By Kate Abnett
BRUSSELS – The European Union wants to require countries to fill natural gas storage ahead of each winter, to help bolster stocks and cope with supply disruptions, according to a draft document seen by Reuters.
European gas prices soared to record highs last year as tight supply collided with surging demand fuelled by economic recovery from the COVID-19 pandemic. Prices remain high amid a stand-off between Ukraine and Russia, Europe’s top gas supplier.
The European Commission will on March 2 propose steps to make Europe’s energy system more resilient in the face of supply shocks or price spikes.
“The Commission proposes a legal requirement for Member States to ensure a minimum level of storage by 30 September every year,” a draft of the Commission document said.
The Commission said companies were unlikely to store enough gas based on market incentives alone, since gas prices are expected to remain high at least until the end of this year.
The proposal, which could change before it is published, also urged countries to set minimum levels for companies owning storage facilities in their territory and said governments can offer financial incentives to do this.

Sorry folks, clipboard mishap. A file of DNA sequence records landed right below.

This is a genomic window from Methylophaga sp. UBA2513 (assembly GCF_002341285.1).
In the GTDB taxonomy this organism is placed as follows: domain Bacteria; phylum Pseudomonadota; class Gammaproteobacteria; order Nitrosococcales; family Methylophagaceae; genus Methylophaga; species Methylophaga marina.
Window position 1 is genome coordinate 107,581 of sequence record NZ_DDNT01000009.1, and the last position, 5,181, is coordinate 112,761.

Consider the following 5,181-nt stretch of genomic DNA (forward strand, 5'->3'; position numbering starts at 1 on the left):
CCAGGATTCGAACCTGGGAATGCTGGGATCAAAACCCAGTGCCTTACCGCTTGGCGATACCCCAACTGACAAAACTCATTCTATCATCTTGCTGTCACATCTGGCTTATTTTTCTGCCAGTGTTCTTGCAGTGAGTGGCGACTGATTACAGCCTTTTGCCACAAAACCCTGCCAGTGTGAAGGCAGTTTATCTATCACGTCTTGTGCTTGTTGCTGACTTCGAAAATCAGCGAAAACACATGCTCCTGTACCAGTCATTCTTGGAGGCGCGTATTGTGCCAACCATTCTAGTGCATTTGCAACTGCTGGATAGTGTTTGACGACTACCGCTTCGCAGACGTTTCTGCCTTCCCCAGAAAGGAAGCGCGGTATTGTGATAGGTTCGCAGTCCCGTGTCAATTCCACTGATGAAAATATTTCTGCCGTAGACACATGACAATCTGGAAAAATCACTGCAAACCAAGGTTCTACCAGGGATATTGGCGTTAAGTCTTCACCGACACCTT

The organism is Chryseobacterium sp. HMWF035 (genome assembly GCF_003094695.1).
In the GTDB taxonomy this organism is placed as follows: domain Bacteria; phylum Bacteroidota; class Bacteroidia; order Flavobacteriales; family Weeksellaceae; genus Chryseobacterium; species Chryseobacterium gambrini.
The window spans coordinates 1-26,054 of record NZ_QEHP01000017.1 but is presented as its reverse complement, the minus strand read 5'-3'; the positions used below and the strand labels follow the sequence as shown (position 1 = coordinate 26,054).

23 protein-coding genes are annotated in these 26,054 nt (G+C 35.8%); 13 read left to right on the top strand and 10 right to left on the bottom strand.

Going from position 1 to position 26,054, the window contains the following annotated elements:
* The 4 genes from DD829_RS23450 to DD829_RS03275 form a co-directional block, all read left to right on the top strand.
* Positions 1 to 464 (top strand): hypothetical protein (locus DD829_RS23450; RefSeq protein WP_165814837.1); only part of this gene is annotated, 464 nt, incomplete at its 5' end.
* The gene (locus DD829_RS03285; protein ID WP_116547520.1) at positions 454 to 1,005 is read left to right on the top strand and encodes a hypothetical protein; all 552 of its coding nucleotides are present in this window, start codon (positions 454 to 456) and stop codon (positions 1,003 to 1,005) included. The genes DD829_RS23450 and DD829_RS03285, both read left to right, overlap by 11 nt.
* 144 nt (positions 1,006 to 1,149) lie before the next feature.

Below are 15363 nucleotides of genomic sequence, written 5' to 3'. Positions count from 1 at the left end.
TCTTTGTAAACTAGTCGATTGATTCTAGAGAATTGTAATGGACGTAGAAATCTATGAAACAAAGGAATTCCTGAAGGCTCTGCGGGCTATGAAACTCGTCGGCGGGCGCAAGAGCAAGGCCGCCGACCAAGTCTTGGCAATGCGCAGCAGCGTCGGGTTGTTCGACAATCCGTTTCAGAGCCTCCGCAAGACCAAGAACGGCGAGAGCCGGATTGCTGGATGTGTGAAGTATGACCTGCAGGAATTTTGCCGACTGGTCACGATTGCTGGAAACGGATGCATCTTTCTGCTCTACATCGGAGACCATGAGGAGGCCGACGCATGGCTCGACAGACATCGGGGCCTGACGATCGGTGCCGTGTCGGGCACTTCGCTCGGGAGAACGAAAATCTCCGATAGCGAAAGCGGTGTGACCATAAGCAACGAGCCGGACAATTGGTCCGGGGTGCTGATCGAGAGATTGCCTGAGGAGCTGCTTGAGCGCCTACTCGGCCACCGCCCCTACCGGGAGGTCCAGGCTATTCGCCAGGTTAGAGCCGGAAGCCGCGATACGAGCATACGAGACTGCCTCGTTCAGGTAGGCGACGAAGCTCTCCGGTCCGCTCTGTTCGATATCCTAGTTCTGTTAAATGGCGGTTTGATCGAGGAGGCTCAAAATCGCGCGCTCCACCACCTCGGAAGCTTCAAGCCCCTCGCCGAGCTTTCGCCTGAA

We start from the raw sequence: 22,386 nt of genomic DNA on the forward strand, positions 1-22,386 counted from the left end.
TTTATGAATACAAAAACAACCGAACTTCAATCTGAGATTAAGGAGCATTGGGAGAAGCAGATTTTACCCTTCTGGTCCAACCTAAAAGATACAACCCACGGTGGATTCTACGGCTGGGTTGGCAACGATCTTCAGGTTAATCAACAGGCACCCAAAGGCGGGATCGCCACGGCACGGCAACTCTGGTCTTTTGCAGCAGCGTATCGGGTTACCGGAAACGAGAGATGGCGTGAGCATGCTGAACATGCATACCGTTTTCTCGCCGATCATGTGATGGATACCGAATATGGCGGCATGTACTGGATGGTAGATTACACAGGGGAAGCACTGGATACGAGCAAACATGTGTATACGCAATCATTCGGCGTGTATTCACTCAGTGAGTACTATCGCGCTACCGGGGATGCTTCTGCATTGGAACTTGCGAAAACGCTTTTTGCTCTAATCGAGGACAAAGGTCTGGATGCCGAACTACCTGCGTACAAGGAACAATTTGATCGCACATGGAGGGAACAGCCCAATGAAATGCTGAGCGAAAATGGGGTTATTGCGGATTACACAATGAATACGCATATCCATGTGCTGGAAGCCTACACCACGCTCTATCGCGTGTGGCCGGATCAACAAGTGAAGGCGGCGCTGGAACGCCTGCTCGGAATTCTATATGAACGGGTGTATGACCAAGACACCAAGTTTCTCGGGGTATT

Firms tend to replenish gas storage outside of the winter heating season – since wholesale gas prices and demand typically drop in the summer season.
That did not happen last year, and Europe’s gas storage is currently 32% full compared with about 40% a year ago.
The EU imports around 90% of the gas it consumes, with roughly 40% supplied by Russia.
Governments in most of the EU’s 27 countries have already implemented measures to shield consumers from rising energy bills, including tax cuts and subsidies for low-income households.
The Commission document said the lasting solution that would limit countries’ exposure to costs of fossil fuel imports is to invest in renewable energy and reduce energy consumption – by renovating buildings or using more energy-efficient industrial processes – as planned under the EU’s climate change targets.
(Reporting by Kate Abnett; Editing by Tomasz Janowski)